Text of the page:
Managing long-term health conditions during the coronavirus pandemic
Updated 19th July 2021 - We recommend the coronavirus page on the Government website for more up to date information.
Long-term conditions are illnesses or conditions that can't be cured, at present, but with support they can be managed. Examples of long-term conditions include asthma, diabetes, arthritis, high-blood pressure, epilepsy and some mental health conditions.
Coronavirus can make anyone ill but people with certain long-term health conditions maybe at greater risk of becoming seriously ill from coronavirus. If you have a long-term health condition it is important to follow government advice to reduce your chances of catching the virus.
There are a few steps you can take to help with your long-term health condition during the coronavirus pandemic:
If you take medication for your long-term condition, make sure you are regularly taking it at the right time, and that you’re taking it in the right way. Speak to your pharmacist if you need help and guidance with your medication. Our pharmacies are open, even during lockdowns to ensure you have access to your medication and any advice needed. If you have medication like inhalers, make sure you take them with you when you leave the house for daily exercise or shopping trips for essentials.
It’s good to get into the habit of checking your medication regularly to make sure you have enough and don’t run out. You can use our LloydsDirect online repeat prescription service for dispensing NHS prescriptions; you can order your prescription online and have it delivered to your door for free*. Or there's our in-store repeat prescription service.
If you haven’t already, it is a good idea to get a flu vaccination. For people with long-term health conditions flu can be more serious; an annual flu vaccination can help keep you protected from seasonal flu. Contact your GP or your local pharmacy to get your flu vaccination.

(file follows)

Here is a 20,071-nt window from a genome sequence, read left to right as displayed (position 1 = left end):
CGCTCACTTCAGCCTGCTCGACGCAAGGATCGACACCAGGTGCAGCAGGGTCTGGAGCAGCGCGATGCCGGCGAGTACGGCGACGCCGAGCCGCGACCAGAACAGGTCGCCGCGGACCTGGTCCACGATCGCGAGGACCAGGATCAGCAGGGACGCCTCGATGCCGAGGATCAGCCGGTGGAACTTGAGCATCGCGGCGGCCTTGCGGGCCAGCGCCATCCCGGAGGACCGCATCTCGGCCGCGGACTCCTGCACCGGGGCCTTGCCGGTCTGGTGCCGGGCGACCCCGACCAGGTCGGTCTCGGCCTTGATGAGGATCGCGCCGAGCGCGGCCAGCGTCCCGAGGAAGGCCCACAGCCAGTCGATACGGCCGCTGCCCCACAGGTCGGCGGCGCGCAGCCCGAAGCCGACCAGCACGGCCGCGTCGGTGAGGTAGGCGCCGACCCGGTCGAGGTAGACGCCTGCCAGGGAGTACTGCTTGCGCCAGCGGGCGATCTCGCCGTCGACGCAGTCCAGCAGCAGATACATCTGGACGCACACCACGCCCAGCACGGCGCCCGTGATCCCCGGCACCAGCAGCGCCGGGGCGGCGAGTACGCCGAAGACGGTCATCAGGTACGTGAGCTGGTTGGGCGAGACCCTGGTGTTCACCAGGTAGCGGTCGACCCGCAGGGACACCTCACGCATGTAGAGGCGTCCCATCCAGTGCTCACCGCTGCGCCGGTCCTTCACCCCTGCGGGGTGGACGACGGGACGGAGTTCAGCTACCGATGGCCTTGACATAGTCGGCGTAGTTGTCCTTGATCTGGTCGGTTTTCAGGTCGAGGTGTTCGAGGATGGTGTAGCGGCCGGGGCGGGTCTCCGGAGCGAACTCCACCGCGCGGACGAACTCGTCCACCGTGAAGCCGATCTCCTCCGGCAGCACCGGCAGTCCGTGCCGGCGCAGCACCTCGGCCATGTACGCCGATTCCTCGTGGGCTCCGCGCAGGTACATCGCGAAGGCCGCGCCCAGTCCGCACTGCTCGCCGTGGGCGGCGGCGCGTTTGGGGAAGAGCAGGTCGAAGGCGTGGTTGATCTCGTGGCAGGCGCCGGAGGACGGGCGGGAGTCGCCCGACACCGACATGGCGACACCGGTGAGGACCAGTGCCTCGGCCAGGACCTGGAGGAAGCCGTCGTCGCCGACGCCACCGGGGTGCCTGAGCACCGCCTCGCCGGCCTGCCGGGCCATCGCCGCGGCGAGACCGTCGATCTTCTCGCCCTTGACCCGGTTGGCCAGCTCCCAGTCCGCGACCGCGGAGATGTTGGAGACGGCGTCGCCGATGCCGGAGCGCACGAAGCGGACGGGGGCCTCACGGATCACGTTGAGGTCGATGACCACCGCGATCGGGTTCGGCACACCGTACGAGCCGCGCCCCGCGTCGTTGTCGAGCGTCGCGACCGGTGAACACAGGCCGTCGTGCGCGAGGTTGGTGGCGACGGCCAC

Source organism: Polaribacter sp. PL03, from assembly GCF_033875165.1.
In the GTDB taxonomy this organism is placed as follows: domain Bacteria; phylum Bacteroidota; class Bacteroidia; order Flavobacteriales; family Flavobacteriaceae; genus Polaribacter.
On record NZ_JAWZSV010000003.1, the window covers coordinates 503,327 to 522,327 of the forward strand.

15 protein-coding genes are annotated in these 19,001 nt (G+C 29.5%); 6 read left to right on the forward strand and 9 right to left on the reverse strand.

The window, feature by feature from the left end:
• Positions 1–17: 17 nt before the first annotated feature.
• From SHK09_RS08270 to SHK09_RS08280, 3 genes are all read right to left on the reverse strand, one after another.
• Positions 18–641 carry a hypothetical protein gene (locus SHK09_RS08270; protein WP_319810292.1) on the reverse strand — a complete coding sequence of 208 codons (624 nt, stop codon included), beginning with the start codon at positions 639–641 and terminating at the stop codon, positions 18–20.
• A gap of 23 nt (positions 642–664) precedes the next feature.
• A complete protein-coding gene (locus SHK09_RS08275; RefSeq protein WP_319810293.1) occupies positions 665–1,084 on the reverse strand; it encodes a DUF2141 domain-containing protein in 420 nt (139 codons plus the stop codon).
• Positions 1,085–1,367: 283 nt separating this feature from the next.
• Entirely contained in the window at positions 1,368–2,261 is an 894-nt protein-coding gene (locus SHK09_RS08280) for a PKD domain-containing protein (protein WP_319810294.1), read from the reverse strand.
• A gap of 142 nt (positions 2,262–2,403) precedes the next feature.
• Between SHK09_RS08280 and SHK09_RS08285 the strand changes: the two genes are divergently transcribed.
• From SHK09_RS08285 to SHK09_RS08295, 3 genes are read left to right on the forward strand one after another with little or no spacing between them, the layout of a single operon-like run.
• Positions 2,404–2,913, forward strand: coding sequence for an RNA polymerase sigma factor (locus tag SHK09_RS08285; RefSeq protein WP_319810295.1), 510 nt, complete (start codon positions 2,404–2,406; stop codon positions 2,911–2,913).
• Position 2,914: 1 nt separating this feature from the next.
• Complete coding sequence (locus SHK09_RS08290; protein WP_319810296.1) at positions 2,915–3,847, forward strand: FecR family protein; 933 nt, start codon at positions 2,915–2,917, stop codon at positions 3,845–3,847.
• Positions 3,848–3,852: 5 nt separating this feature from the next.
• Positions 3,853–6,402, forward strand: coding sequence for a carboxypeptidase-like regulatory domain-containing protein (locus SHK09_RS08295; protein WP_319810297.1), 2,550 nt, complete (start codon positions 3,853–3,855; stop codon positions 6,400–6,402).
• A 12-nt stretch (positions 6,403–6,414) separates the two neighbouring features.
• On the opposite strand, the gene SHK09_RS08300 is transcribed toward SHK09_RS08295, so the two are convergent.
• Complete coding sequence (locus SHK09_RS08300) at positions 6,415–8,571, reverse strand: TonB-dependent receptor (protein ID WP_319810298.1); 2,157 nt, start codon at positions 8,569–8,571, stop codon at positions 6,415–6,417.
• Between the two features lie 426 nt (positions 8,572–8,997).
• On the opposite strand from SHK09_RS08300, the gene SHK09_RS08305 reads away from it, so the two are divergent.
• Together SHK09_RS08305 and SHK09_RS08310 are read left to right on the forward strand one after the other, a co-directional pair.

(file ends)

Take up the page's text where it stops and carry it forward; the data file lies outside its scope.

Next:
Vitamin D supplements
From late March to early April until September most people get all the vitamin D they need from sunlight but, during the winter months we do not get enough. Vitamin D can be found in certain foods such as oily fish, red meat, egg yolks, liver and fortified foods like breakfast cereals.
A dietary supplement is another good source of vitamin D. Vitamin D keeps our bones and muscles healthy; with lockdown and spending a lot of time indoors it's likely we're not naturally getting enough vitamin D from the sun. The NHS advises taking 10 micrograms(400 IU) of vitamin D each day.
If you’re at high risk of coronavirus you may be eligible for free daily vitamin D supplements.
We all know about the detrimental effects that smoking has on our health but recent studies by Kings College London have shown that smokers are at a higher risk of a wider range of coronavirus symptoms than non-smokers. The act of smoking; holding a cigarette and then touching your lips, may make smokers more likely to catch coronavirus.
If you are a smoker, now more than ever, is a good time to stop. We have stop smoking aids such as Nicorette gums and patches. We also offer a stop smoking service in store, with expert help and advice to help you quit for good.
Look after your mental health
Although, when in lockdown or self isolating, we can’t socialise with anyone outside our household or bubble, there are plenty of digital apps and tools we can use to stay connected to our friends and family. Schedule in regular catch-ups and check ins with the people closest to you - this could be over Facetime, Zoom, Skype or a phone call.
While our diet and food choices cannot prevent or cure coronavirus, what we eat and drink can affect our body’s ability to fight and recover from infection. A healthy diet supports the immune system and can reduce the likelihood of developing other health problems like obesity. Ensure you’re eating a varied diet with a mix of fresh fruit, vegetables, whole grains,cut back on salt and limit your sugar intake. Read our healthy eating guide for more information.
If you need it, remember there is support out there. Local support groups and national charities can provide help. If you're shielding, self-isolating or vulnerable you may be eligible for NHS Volunteer Responder support. The Community Response Volunteers are on hand to help with shopping, delivering prescriptions, chats over the phone and more.
*Subject to suitability